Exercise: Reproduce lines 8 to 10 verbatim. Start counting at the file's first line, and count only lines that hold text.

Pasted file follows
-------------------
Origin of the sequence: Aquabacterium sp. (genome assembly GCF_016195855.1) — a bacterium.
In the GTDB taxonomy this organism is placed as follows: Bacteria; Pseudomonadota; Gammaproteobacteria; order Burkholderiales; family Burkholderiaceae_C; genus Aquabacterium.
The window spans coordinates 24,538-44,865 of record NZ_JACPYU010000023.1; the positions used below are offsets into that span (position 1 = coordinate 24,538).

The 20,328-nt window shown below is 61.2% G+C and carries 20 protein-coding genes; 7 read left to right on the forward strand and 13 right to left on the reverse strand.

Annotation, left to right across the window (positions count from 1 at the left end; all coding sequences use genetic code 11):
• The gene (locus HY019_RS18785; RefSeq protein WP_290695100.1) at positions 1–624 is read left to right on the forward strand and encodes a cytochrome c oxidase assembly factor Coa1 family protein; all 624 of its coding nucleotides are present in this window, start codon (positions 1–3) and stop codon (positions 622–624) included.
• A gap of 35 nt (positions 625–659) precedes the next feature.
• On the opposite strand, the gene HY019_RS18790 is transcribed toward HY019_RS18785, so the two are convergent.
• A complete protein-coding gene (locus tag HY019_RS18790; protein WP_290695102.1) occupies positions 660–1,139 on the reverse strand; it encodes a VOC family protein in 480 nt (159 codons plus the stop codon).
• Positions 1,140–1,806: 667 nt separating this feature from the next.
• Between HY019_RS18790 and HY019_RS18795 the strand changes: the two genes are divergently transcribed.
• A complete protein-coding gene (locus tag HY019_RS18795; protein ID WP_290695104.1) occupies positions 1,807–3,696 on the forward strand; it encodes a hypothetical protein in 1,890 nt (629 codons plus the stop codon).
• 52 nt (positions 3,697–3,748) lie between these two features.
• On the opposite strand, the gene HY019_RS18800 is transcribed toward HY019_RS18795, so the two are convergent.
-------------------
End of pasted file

• On the opposite strand, the gene HY019_RS18790 is transcribed toward HY019_RS18785, so the two are convergent.
• A complete protein-coding gene (locus tag HY019_RS18790; protein WP_290695102.1) occupies positions 660–1,139 on the reverse strand; it encodes a VOC family protein in 480 nt (159 codons plus the stop codon).
• Positions 1,140–1,806: 667 nt separating this feature from the next.